She hurried around the bedroom chamber, gathering their tools and stuffing them all into her backpack. The moonlight illuminated her features in regular intervals as she moved past the row of win- dows. Her mother used to tell her that she had doll-like features, had been doll-like since birth—large, liquid-dark eyes; long, long lashes; a slender nose and a rosebud of a mouth; porcelain skin. Her eyebrows cut straight and soft across her brow, giving her an expression that looked permanently vulnerable.
That was the thing about her. No one ever saw what mattered until it was too late. Until their blood stained her fingernails.
Her hair had come undone in all the rush, tumbling in a river of black over her shoulders, and she paused to whip it back up into a knot. No doubt a strand or two had come loose and were now ly- ing somewhere on the floor, leaving a clue for the police to follow. But no matter—if she could just escape from here in time. What a messy getaway, so uncharacteristic of her.
I’m going to kill them, she thought bitterly. Leaving me to clean this up—
Somewhere in the night came the wail of sirens.
She froze, listening intently. Her hand flew instinctively to rest on one of the knives strapped around her thigh. Then she started to run. Her boots made no sound—she moved like a shadow, the only noise being the faint bump of her bag against her back. As she went, she pulled her black scarf up across the bottom half of her face, hiding her nose and mouth from view, and fitted her pair of dark visors over her eyes. Through the visors, the mansion trans- formed into a grid of heat signals and green lines.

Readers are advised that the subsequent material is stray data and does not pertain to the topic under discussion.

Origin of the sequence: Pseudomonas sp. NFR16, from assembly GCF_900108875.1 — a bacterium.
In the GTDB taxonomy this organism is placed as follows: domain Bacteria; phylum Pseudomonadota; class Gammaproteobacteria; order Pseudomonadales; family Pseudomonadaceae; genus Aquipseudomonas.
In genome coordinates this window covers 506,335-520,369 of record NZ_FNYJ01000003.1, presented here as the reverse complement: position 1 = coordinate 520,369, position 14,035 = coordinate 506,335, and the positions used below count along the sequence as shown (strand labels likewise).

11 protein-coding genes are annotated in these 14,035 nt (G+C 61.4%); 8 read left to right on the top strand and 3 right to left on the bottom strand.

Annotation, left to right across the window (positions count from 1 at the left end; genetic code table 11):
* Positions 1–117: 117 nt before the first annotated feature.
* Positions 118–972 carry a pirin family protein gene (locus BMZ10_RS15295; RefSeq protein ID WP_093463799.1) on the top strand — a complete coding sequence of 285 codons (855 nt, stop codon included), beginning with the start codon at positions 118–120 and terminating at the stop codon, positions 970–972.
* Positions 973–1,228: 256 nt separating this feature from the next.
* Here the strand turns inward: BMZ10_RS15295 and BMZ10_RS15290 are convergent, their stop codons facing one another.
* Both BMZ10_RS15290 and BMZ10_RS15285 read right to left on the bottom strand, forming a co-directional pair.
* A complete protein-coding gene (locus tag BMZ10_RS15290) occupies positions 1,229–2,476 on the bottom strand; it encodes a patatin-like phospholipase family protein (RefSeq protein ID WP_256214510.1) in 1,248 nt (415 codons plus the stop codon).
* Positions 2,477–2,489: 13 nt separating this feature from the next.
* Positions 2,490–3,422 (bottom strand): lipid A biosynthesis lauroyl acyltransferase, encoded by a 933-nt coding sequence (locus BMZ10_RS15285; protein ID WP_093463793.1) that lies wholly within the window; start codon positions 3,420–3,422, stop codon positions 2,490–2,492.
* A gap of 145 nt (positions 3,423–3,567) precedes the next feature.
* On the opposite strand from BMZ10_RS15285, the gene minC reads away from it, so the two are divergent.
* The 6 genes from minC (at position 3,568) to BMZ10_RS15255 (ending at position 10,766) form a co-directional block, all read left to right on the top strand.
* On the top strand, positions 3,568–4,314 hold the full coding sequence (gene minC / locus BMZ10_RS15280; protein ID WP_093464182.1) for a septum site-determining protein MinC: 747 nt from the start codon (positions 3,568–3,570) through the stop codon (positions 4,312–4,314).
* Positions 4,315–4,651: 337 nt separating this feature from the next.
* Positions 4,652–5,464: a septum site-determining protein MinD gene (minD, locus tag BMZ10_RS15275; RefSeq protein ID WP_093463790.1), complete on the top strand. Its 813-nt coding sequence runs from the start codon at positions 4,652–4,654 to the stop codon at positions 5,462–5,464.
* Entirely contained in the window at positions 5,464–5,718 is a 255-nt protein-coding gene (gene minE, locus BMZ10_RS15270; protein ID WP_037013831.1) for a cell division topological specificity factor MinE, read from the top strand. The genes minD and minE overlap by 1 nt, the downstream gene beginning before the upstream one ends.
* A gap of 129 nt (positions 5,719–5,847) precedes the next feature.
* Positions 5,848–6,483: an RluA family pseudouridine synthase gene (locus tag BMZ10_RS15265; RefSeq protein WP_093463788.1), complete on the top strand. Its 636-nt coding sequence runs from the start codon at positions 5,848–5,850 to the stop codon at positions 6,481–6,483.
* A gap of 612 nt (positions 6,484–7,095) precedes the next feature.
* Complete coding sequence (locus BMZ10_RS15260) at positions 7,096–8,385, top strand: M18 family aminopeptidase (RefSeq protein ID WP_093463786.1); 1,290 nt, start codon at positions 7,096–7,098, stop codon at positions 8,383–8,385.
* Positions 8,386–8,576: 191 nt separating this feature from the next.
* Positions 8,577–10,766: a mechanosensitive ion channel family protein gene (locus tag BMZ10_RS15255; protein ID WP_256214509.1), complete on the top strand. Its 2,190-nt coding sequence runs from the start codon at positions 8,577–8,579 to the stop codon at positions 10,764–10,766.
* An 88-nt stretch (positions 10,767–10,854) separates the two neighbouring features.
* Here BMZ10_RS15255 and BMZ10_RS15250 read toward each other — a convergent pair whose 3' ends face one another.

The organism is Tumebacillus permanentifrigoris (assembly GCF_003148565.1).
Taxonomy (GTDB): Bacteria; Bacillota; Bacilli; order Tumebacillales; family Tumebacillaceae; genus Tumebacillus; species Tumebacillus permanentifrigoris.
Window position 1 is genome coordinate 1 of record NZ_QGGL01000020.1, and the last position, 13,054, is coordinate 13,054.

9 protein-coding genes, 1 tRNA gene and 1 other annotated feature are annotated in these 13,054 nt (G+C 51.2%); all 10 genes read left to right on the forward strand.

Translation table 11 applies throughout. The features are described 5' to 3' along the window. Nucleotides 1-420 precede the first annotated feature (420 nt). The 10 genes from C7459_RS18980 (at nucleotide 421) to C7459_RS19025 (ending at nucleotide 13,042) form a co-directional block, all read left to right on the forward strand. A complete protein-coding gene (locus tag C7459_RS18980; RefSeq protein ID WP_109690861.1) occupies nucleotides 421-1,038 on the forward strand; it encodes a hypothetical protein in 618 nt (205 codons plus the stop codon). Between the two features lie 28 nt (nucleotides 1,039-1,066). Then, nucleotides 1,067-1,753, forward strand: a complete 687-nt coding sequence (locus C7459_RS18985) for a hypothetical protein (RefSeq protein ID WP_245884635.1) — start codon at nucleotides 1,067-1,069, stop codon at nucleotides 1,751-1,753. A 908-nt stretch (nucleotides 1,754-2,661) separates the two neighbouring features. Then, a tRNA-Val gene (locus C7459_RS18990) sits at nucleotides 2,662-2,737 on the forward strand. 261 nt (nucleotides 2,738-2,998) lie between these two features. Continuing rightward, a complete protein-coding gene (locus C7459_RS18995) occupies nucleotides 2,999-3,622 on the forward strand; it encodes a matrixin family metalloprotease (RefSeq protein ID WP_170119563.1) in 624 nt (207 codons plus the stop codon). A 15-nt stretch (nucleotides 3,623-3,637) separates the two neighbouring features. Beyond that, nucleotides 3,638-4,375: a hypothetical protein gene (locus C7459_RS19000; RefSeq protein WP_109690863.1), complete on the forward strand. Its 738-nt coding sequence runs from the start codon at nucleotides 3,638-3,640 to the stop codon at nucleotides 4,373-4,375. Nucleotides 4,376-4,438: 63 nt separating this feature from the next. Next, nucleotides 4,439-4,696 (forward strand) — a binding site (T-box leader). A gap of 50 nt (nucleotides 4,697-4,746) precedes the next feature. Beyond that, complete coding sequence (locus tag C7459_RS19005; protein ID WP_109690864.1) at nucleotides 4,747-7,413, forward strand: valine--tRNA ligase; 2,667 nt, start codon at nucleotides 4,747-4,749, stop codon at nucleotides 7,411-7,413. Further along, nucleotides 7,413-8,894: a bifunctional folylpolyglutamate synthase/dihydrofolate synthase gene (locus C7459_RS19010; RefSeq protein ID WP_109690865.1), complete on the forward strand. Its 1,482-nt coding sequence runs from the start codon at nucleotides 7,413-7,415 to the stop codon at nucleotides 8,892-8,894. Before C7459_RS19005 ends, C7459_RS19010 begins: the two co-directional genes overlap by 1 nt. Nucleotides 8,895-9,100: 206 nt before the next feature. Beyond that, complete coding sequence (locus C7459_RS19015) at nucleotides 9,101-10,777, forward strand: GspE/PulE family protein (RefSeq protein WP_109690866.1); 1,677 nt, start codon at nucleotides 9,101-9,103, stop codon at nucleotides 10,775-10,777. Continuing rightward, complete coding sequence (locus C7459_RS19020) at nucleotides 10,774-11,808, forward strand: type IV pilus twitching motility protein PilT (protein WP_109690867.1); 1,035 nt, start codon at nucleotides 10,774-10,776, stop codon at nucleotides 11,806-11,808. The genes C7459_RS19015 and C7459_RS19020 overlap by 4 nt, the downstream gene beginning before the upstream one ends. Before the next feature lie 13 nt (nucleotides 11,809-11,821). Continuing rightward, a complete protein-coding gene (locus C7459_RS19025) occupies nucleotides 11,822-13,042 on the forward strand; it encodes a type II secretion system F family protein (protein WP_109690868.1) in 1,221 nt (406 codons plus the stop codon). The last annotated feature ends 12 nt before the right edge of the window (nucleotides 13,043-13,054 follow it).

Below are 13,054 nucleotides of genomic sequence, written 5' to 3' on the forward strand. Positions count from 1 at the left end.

The sirens were closing in rapidly.
She paused again for a breath, listening. They came from differ- ent directions—they were going to surround her. No time, no time. She darted down the mansion’s staircase, her figure lost entirely in the shadows, then made a sharp turn at the bottom to head not for the front door but for the cellar. The security system had been rewired to seal the front door’s lock from the inside, but the cellar was their getaway route, all alarms cleared and window locks ready for her command.
As she reached the cellar, the sirens outside turned deafening. The police had arrived.
“Window A open,” she muttered into her mouthpiece. At the other end of the room, the rewired window unlocked with a soft, obedient click. The police would gather at the front and back doors, but they wouldn’t think to look on the side of such a huge house yet, not without knowing there was a tiny window at ground level. She ran faster.
She reached the window and started pulling herself up and through it, snaking her way out in the span of a second. On the front lawn, she could hear a police officer shouting into a mega- phone, could see the heat signals of at least a dozen guards in heavy body armor crouched around the mansion’s perimeter, their faces hidden behind helmets and their assault rifles all pointed toward the door.